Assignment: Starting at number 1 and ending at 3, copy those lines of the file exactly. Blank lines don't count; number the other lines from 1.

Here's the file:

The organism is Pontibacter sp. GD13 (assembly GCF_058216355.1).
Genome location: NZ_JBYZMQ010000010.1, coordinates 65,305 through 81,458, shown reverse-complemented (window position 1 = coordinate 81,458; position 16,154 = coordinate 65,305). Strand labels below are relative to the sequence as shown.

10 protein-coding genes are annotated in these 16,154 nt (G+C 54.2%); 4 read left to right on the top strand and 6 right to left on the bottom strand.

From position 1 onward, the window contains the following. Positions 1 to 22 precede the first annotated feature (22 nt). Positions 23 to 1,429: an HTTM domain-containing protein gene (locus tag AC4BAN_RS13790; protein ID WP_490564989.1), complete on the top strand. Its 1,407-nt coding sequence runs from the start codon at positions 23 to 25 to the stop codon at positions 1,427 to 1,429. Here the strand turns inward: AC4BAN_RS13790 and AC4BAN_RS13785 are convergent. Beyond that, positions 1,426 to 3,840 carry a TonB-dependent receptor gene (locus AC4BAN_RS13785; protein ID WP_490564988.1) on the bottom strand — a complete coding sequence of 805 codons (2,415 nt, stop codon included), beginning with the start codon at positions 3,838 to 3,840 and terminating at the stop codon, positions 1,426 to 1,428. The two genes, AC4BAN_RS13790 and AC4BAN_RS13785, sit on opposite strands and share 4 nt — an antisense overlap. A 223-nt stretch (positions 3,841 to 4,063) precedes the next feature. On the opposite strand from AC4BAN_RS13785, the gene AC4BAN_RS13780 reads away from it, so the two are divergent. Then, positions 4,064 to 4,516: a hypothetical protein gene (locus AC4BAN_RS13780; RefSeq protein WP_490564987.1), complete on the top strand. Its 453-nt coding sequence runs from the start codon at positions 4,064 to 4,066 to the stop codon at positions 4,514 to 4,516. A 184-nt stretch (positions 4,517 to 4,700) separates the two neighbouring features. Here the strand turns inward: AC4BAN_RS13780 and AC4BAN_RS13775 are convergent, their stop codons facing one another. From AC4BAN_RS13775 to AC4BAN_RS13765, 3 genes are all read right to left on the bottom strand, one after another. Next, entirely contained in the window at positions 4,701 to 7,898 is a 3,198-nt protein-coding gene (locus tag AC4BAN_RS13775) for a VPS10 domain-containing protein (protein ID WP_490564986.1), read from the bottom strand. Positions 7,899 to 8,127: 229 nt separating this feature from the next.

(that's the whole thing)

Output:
The organism is Pontibacter sp. GD13 (assembly GCF_058216355.1).
Genome location: NZ_JBYZMQ010000010.1, coordinates 65,305 through 81,458, shown reverse-complemented (window position 1 = coordinate 81,458; position 16,154 = coordinate 65,305). Strand labels below are relative to the sequence as shown.

10 protein-coding genes are annotated in these 16,154 nt (G+C 54.2%); 4 read left to right on the top strand and 6 right to left on the bottom strand.